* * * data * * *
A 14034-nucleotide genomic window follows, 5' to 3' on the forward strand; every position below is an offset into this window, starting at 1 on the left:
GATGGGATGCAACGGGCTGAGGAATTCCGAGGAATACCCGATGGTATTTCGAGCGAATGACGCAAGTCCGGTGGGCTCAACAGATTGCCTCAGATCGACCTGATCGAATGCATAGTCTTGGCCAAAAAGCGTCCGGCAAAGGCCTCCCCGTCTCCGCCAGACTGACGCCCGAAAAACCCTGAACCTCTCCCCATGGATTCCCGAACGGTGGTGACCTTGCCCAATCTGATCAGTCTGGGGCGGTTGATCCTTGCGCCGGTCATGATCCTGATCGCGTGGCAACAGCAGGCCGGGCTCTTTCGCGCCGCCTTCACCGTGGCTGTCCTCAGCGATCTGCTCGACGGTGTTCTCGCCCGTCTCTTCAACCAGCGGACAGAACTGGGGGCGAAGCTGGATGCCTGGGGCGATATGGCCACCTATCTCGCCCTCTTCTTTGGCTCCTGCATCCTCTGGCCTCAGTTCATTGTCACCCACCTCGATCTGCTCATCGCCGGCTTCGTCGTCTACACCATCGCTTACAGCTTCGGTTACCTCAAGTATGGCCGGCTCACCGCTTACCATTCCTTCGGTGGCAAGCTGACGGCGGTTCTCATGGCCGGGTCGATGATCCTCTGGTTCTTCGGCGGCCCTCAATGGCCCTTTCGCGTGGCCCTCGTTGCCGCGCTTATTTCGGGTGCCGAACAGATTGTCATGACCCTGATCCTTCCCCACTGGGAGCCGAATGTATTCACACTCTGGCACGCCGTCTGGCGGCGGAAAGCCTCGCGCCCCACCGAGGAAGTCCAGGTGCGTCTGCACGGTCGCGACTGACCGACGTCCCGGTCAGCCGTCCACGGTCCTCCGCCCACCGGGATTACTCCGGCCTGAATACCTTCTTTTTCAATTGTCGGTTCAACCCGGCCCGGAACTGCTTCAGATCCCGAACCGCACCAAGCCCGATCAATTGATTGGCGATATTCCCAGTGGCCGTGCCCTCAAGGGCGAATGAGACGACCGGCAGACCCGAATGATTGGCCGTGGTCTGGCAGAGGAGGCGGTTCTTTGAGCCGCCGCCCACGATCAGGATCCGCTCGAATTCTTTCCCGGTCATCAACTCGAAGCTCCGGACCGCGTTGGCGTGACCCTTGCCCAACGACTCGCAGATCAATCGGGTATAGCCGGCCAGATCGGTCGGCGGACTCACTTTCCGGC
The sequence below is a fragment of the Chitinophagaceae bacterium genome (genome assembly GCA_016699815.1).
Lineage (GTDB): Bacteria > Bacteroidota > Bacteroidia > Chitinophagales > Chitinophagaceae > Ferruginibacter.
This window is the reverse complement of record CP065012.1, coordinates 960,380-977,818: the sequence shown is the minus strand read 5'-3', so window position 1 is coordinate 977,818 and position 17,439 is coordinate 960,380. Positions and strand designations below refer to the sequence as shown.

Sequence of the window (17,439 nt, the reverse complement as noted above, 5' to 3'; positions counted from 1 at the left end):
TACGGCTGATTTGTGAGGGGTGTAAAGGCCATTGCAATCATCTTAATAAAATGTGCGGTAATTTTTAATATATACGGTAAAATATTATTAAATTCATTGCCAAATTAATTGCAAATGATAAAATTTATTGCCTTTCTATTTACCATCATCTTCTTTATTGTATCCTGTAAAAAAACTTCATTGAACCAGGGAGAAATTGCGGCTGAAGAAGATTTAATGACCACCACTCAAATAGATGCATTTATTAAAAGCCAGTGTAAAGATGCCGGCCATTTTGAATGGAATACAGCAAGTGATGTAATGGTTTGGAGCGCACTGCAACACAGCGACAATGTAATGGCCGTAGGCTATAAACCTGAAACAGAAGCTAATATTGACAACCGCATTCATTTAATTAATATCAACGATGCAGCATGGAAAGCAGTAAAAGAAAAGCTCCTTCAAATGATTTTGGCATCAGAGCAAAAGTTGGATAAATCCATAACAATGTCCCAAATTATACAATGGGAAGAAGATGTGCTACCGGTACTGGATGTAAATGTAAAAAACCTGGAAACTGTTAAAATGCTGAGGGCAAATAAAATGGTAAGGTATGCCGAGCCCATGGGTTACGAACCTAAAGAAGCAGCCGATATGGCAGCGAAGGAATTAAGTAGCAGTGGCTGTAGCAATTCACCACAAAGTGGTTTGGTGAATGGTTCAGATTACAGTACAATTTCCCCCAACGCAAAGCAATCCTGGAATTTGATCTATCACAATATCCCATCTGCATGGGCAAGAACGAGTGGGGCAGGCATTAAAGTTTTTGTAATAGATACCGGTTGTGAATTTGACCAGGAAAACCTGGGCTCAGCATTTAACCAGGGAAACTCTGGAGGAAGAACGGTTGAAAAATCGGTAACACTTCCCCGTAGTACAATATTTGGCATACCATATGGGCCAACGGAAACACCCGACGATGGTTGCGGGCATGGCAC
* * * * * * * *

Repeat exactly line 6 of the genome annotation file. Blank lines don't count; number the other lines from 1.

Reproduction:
Sequence of the window (17,439 nt, the reverse complement as noted above, 5' to 3'; positions counted from 1 at the left end):